Corporal Punishment in U.S. Public Schools
Why Does This Matter?
Corporal punishment in public schools is legal in 19 U.S. states, with more than 160,000 children subjected to this form of discipline each year. This first-ever report based on data from 36,942 public schools in 4,460 districts finds that Black children, boys, and children with disabilities receive a disproportionate share of corporal punishment in schools. This report highlights the need to examine a form of punishment that can cause physical harm and the need to consider whether it violates federal laws protecting children in public education from discrimination by race, gender, or disability status.
School corporal punishment can result in serious physical injuries. It has also been linked with lower math and vocabulary achievement scores and lower self efficacy and self-esteem.
- In 1977, the U.S. Supreme Court ruled that school corporal punishment is constitutional, leaving states to decide whether to allow it. Schools are one of the last public institutions where corporal punishment is still legal.
- School corporal punishment typically involves striking a child’s buttocks with a large wooden board or paddle.
- Hitting an animal to the point of injury is a felony in most states, but hitting a child to injury in schools is exempted from child maltreatment laws in most states that allow school corporal punishment.
- Corporal punishment violates the U.N. Convention on the Rights of the Child (CRC); with Somalia’s recent ratification, the United States is the only country that has not ratified the CRC. Most countries (126) have banned corporal punishment from public schools.
- Most Americans (77%) do not support the use of corporal punishment in schools.
What the Research Says
- Some states allow districts to define corporal punishment, while others provide a statewide definition. For example, Texas defines school corporal punishment as “the deliberate infliction of physical pain by hitting, paddling, spanking, slapping, or any other physical force used as a means of discipline.”
- In Alabama, Arkansas, and Mississippi, half of students attend schools that permit the use of corporal punishment. In Mississippi, 7% of all students, and in both Alabama and Arkansas, 4% of students, were corporally punished in 2011-2012 in public schools.
- There are widespread disparities in the administration of corporal punishment by race, gender, and disability status.
- For example, in Alabama and Mississippi, Black children are at least 51% more likely to be corporally punished than White children in over half of districts; they are 500% more likely to be corporally punished in a fifth of districts in those states.
- In eight southern states, boys are five times more likely to receive corporal punishment than girls in at least 20% of districts.
- Children with disabilities are over 50% more likely to be corporally punished than their nondisabled peers in many districts.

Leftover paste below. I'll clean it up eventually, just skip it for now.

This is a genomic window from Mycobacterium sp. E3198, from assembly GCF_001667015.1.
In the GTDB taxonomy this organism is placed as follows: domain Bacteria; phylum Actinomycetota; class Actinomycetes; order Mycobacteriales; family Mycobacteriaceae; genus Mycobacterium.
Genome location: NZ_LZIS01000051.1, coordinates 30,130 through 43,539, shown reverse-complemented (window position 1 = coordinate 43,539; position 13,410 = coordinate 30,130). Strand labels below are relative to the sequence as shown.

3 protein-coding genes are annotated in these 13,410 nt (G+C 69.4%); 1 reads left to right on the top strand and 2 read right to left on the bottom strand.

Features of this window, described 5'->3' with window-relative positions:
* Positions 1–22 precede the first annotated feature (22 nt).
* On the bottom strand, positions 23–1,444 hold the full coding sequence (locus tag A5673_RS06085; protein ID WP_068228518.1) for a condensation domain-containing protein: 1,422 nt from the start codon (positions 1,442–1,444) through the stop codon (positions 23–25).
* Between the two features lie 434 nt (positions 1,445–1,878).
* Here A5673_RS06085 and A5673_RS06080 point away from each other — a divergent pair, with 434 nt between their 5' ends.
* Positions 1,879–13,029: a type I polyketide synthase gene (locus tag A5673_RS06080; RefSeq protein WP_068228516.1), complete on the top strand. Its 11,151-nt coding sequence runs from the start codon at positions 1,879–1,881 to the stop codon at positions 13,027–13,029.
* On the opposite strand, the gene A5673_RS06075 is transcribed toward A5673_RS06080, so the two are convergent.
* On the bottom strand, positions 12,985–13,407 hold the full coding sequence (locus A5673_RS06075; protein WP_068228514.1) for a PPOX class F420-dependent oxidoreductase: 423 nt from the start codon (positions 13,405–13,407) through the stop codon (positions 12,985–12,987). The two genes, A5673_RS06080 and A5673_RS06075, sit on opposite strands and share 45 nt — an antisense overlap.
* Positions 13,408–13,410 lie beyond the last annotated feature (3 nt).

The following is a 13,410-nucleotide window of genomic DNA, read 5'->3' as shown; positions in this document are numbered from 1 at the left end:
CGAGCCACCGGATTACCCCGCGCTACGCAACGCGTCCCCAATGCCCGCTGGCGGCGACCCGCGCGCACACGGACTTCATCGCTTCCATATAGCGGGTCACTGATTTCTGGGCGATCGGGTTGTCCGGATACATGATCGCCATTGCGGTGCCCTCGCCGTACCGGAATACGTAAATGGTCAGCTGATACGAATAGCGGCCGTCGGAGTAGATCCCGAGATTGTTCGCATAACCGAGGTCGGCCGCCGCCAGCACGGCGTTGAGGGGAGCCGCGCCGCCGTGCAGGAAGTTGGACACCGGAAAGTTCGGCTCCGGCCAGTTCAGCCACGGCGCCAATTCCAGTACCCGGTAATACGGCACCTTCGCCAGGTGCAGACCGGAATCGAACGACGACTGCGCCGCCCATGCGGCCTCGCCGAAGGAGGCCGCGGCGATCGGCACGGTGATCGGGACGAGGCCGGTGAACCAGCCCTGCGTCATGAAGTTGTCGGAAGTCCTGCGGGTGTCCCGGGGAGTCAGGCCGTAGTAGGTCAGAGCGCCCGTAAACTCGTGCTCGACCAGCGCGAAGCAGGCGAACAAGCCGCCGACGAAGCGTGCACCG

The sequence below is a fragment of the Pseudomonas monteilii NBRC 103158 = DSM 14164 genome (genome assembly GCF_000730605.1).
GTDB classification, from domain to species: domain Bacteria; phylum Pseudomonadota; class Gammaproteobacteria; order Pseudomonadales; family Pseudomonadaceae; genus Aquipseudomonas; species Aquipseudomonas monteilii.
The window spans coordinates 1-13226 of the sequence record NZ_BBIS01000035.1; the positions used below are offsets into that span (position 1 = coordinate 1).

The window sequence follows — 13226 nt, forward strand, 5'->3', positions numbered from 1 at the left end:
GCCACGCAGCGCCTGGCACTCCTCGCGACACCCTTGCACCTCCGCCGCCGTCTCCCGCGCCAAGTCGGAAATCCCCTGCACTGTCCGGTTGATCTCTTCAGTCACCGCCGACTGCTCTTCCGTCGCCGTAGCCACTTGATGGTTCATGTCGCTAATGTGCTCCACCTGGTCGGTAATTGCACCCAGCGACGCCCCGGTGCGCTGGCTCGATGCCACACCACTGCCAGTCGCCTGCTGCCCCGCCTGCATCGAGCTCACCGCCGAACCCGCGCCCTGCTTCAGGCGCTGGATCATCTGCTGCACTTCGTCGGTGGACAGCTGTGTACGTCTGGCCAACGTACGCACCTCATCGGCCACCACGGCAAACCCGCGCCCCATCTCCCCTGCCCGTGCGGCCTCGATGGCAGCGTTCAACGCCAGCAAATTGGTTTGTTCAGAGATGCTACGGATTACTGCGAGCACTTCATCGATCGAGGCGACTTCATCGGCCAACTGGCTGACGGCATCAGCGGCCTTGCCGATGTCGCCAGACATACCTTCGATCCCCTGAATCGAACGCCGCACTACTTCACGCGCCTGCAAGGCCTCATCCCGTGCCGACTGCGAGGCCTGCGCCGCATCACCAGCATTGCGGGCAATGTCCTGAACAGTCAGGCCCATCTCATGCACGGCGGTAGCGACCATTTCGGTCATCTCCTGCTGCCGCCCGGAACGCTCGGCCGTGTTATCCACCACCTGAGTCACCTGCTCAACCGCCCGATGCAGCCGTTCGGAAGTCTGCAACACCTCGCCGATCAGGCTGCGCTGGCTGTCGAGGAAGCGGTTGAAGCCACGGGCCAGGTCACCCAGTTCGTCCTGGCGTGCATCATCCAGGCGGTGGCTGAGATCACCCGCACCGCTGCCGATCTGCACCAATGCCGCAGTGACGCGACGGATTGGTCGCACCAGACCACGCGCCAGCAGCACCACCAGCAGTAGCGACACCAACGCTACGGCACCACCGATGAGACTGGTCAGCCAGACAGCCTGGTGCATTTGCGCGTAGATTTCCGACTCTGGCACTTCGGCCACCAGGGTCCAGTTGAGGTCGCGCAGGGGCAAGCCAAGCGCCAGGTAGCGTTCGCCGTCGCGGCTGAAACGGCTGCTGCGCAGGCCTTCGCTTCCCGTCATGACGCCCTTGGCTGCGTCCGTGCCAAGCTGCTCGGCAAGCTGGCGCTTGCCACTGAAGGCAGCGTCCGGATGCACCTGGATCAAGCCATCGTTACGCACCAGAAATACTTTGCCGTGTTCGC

- If children perceive that they are being discriminated against, it may result in lower selfesteem, mood, and academic engagement, as well as higher depression, anxiety, and negative behaviors.
- States that have removed corporal punishment from schools have not seen increases in juvenile crime.
- The U.S. Supreme Court could reconsider its 1977 Ingraham v. Wright ruling that school corporal punishment is constitutional. While only 2 states banned corporal punishment in schools in 1977, 31 states have banned it since then, suggesting a trend toward elimination and possible reconsideration.
- The Ending Corporal Punishment in Schools Act of 2015 (H.R. 2268) was introduced in committee during the recent Congress but did not advance to the House floor. Policymakers could continue considering legislation on school corporal punishment.
- Federal agencies that protect students’ civil rights should consider whether disparities in corporal punishment based on race, gender, and disability status violate federal law (Title VI of the Civil Rights Act of 1964, Title IX of the Education Amendments of 1972, and the Individuals with Disabilities Education Act).
- The U.S. Department of Education recommends that schools use discipline that is developmentally appropriate and proportional to the misbehavior, and that helps children learn from mistakes. The Department could guide school districts in such methods to reduce corporal punishment.
- States could revise statutes or regulations (typically in the education code) to end corporal punishment, and in the meantime, allow parents to refuse its use on their children.
- States that exclude school corporal punishment from definitions of child maltreatment could reexamine definitions. In some states, school corporal punishment is excluded from state definitions of child maltreatment, meaning that behavior considered abuse if inflicted by parents is allowed by teachers or school administrators
This brief summarizes a longer Social Policy Report, "Corporal Punishment in U.S. Public Schools: Prevalence, Disparities in Use, and Status in State and Federal Policy," by Elizabeth T. Gershoff, Associate Professor, University of Texas at Austin and Sarah A. Font, Assistant Professor, Pennsylvania State University.